Adapted from U.R. Ananthamurthy’s remarkable story and helped along by excellent scripting by Girish Karnad, this landmark film launched the Navya Movement in Kannada cinema.
Synopsis: The story of a child widow seen through the eyes of a young boy, this film is set in the 1920s rural Karnataka steeped in orthodoxy. Yamunakka as a widow, lives with her father. Udupa, who runs a traditional scripture school for young Brahmins. She has to live within a lot of restrictions and cannot lead a normal life, and a little boy is her only friend. However, she protects Nani, a young student who is bullied by classmates and is later witness to Yamnua’s desperate attempts to end an undesirable pregnancy. She is attracted to the village teacher, an outsider and get pregnant. Though he arranges for an abortion, the village elders discover the secret and retribution in swift.
Her father performs the Ghatashradha, or death rites performed for a living person to mark her excommunication from the Brahminical society. Head shaven, clad in a white sari, the little boy taken away, she is banished from the village and tries to kill herself in the forests that surround the village. Meanwhile her father prepares to remarry a 16 year old girl, young enough to be his daughter.
Based on a U.R. Ananthamurthy story, this was Girish Kasaravalli’s debut feature, and one that was responsible for strengthening the Navya Movement in Kannada cinema in a major way. The film has some wonderfully shot and enacted sequences, especially when Yamuna, chased by the villagers, takes refuge among in the dark forest, which seems far kinder than the village she has been thrown out of.
O. P. NAYYAR
K K MAHAJAN
Vanamala Devi – An actress who brought grace and ease much before the methodical acting died last year. Vanamala Devi acted in both Hindi and Marathi cinemas. The festival screens the first national film award winning film, Shyamchi Aai (Marathi) as a homage to her. She played the role of Shyam’s mother in the film.
The festival also pays homage to Omkar Prasad Nayyar the renowned music director, who passed away last year by screening his film, Aar Paar. Malti Sahai, former Director, IFFI and a film historian will present the section.
K K Mahajan, the renowned Cinematographer who introduced an extraordinary style of cinematography through his films, Saara Akash, Us Ki Roti, Bhuvan Shome etc. also passed away last year. The festival pays homage to him by screening his film, Saara Akash. The renowned cinematographer, A K Bir will present the section.
And miles to go…
(Tributes to Aribam Syam Sharma)
The section is a tribute to Aribam Syam Sharma, a living legend who in the face of all adversity like lack of facilities and finances created masterpieces like Imagi Ningthem, Ishanou and Sangai and won international acclaim. The festival screens Ishanou as a reminder of his genius as also his other film Rajarshi Bhagyachandra of Manipur a selection in Indian Panorama this year.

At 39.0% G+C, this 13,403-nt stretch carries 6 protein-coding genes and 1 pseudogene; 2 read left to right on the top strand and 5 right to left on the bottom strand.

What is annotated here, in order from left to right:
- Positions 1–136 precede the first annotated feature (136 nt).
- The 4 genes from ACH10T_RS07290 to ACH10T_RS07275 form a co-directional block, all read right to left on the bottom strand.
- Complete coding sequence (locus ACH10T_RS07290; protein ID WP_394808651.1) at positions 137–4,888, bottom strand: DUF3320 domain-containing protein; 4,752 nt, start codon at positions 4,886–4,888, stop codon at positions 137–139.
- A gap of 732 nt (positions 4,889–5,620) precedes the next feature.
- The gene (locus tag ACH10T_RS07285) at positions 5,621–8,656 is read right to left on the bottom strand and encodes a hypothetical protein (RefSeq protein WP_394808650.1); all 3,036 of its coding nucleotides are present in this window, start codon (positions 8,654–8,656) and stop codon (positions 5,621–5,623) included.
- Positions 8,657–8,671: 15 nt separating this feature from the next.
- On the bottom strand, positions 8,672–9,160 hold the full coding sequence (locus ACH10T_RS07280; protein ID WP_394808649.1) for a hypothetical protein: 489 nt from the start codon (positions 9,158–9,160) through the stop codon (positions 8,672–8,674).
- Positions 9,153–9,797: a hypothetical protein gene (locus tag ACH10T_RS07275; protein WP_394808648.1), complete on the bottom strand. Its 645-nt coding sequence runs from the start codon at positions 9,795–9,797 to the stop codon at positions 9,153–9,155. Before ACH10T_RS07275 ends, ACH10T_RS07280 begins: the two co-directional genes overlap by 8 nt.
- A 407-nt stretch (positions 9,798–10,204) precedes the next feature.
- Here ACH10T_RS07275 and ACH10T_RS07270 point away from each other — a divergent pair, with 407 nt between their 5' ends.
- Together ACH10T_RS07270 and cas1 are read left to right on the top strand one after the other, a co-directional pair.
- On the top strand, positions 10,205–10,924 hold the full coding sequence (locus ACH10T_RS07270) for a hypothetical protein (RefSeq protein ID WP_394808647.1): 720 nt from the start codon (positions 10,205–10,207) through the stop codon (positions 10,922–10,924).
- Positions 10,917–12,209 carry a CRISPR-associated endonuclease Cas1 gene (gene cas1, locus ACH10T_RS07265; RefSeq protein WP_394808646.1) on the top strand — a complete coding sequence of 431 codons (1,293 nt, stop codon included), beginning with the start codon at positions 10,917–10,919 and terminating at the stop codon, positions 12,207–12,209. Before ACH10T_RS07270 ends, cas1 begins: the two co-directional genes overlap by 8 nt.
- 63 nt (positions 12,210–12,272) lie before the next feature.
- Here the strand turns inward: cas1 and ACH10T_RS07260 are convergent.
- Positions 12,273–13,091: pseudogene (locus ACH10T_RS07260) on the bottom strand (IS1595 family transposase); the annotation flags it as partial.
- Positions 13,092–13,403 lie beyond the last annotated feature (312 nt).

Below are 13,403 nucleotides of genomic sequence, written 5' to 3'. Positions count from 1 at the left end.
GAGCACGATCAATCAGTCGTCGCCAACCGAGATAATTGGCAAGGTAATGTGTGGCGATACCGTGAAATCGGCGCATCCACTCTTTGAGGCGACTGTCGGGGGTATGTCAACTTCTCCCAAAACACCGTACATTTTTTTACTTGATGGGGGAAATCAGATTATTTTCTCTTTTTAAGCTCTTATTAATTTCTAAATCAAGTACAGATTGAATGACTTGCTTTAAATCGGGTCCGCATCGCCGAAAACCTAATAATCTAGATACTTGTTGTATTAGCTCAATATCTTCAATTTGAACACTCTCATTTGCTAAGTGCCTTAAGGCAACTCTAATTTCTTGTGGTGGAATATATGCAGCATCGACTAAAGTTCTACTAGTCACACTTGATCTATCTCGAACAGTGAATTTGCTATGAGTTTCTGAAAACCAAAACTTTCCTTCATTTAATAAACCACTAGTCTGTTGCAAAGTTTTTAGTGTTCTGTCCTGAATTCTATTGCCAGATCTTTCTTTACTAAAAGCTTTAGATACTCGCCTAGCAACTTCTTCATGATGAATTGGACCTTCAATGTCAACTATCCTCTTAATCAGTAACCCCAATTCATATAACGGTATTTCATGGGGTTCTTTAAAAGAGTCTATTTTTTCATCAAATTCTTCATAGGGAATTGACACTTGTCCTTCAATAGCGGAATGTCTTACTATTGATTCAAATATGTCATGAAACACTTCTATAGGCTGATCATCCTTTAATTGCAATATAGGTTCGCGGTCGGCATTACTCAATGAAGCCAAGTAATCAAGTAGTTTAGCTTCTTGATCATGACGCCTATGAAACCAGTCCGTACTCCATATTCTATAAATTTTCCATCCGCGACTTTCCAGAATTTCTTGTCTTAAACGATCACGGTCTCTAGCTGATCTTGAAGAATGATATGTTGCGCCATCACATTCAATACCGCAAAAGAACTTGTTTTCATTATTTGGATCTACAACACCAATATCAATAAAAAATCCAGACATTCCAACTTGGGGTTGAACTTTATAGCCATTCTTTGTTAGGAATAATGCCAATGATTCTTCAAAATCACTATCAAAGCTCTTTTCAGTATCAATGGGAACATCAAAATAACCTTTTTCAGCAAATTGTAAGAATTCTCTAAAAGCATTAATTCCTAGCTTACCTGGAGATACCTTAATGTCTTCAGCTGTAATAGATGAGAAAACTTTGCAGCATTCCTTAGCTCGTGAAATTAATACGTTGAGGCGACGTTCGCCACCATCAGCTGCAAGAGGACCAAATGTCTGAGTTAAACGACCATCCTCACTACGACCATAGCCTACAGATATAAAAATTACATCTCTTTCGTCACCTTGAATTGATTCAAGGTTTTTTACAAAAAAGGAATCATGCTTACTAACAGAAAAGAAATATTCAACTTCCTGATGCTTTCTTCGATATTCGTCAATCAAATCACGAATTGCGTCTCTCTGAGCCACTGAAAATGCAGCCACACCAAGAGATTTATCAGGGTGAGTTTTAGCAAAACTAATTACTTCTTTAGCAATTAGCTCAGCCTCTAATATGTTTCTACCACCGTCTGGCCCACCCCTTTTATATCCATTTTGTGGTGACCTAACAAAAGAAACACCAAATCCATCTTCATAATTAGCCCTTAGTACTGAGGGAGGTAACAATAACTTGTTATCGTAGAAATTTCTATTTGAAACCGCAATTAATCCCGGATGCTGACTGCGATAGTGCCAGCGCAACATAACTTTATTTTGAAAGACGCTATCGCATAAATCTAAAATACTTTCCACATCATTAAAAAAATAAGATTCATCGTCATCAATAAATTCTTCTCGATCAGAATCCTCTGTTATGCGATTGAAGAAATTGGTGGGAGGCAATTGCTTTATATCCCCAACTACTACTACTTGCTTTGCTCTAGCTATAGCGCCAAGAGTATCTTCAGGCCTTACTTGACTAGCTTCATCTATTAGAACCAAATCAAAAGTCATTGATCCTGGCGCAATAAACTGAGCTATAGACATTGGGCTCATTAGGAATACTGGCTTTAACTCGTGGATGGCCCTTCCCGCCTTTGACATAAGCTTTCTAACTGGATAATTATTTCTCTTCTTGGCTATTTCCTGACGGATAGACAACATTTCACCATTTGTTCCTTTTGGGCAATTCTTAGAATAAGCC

“Ishanou records the revival of regionalism in all its strength and glory. Aribam Syam Sharma, with his rich background of music and philosophy, proudly propagates the Manipur culture through this film.” (Festival News (IFFI, Madras), 20 Jan 1991.)
In Ishanou, small happy family, somewhere in the Manipur valley, of husband, wife and little girl, under the caring and protective authority of a market woman head of the family, breaks up when Tampha, the young wife, is possessed by the divinity of the mysterious maibi phenomenon and goes through a series of violent fits of vision and trace till she runs away from home in frantic nocturnal quest of her maibi guru for initiation into the sect of the chosen. Magic and mystery break upon the mundane world of buying and selling and common rituals like that of a young girl’s ears being pierced and the buying of a second hand scooter and a promotion in office bringing into play the world of the maibis, with their exquisite ritual singing and dancing and worship and mythmaking. But behind the colourful spectacle of the traditional Manipuri Lai Haraoba, into which Tampha almost loses herself in enraptured absorption, there lurks the pain of a mother who can no longer nurture a child who now grows into a stranger. The film closes on that image of estrangement that almost stifles the sheer grandeur and glory of the ritual festival.
(Celebrating India’s independence)
Curated by Government of Goa, the section presents three prominent features from three different languages. The films are : Nam Iruvar (Tamil), a landmark film by A V Meiyappan, Biyallis (Bengali), another landmark film by Hemen Gupta and the all time favourite by Manoj Kumar, Shaheed (Hindi).
This apart the Films Division presents the following three documentaries: